Take the 2-minute tour ×
Stack Overflow is a question and answer site for professional and enthusiast programmers. It's 100% free, no registration required.

the codes is:

static inline struct list_head * d_hash(struct dentry *parent, unsigned long hash)
      hash += (unsigned long)parent / L1_CACHE_BYTES;
      hash = hash^(hash>>D_HASHBITS)^(hash>>D_HASHBITS*2);
      return dentry_hashtable + (hash & D_HASHMASK);

How to understand this function?
Particularly,the lines of "hash = hash^(hash>>D_HASHBITS)^(hash>>D_HASHBITS*2);"

Thank you

PS:the codes form:http://lxr.oss.org.cn/source/fs/dcache.c?v=2.6.16#L885

share|improve this question

closed as unclear what you're asking by ugoren, Lorenzo Donati, Oldskool, Ejay, Clockwork-Muse May 3 '14 at 12:30

Please clarify your specific problem or add additional details to highlight exactly what you need. As it's currently written, it’s hard to tell exactly what you're asking. See the How to Ask page for help clarifying this question. If this question can be reworded to fit the rules in the help center, please edit the question.

I can't understand your question. –  ugoren Aug 28 '13 at 13:03
@ugoren what's meaning of "hash = hash^(hash>>D_HASHBITS)^(hash>>D_HASHBITS*2);"? –  lxgeek Aug 28 '13 at 13:19
@ugoren And how to understand of "hash += (unsigned long)parent / L1_CACHE_BYTES;" ? Thank you –  lxgeek Aug 28 '13 at 13:20

1 Answer 1

up vote 0 down vote accepted

First off, you need to understand hash functions and why they are used. Next you need to know what the dcache (directory cache) is supposed to do. From usenix.org: The d-cache "keeps in memory a tree that represents ... the file system's directory structure." The base element is called a d-entry

The function returns a pointer to a list, and requires a parent dentry and a hash. The list pointer is to a "bucket" (wikipedia) of entries that have the same hash as the one provided (this will have to be search separately).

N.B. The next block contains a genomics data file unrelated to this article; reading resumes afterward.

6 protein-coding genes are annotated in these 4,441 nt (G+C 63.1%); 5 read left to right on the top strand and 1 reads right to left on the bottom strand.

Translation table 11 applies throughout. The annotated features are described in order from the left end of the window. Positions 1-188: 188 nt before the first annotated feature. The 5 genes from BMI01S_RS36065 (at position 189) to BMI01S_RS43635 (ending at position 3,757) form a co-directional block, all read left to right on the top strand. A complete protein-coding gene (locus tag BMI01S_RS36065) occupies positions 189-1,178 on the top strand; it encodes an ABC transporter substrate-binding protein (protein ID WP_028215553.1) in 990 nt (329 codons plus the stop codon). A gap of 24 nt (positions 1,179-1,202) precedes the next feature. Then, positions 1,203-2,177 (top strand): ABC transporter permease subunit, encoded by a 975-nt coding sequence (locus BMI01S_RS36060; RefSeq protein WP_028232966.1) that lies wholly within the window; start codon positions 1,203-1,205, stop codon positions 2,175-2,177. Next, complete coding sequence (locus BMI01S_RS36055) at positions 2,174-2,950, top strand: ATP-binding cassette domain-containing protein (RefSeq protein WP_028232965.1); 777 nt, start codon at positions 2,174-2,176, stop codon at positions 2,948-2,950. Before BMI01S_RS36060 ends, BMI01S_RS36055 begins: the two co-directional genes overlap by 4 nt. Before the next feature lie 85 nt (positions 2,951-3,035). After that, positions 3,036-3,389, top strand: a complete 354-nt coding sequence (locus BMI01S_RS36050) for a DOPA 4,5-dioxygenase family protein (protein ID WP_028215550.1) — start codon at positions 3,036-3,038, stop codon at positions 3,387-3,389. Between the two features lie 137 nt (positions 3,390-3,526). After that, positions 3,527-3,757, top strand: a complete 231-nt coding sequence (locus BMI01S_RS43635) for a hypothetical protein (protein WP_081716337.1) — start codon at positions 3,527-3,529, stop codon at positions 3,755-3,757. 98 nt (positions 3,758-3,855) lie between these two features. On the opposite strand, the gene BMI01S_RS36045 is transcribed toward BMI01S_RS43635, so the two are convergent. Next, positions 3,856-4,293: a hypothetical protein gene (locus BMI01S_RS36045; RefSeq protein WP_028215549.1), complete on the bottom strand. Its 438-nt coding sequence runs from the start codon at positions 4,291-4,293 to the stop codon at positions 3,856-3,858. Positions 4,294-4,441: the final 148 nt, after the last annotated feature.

The lines you mention in the comments rely on bitwise operators (wikipedia). '^' is exclusive or, '>>' is a right shift, '&' is a bitwise and.

That should get you started on understanding the function. You'll have to look up the constants such as "D_HASHBITS".

share|improve this answer
I have learned the filesystem of d-entry.And I don't understand the codes of " hash = hash^(hash>>D_HASHBITS)^(hash>>D_HASHBITS*2);" –  lxgeek Nov 20 '13 at 2:22
What part of that line? The value in "hash" is truncated to a length of D_HASHBITS (since the right bit shift will fill with 0's to the left, which are then XORed with "hash"). This is then XORed with "hash" shifted to the right by D_HASHBITS - 1 places (since * 2 is similar to are left shift by 1). If you don't understand it, try copying it into a simple C program to test it with different inputs. –  superdesk Nov 20 '13 at 2:50
hi the codes "hash^(hash>>D_HASHBITS)^(hash>>D_HASHBITS*2)" is a simplified CRC algorithm –  lxgeek Nov 20 '13 at 23:53
Hash functions are often used for error checking, so it is not surprising that there are similarities between the two. Is there anything else you need to be able to understand the d_hash function, or is my answer acceptable? –  superdesk Nov 21 '13 at 13:24

Not the answer you're looking for? Browse other questions tagged or ask your own question.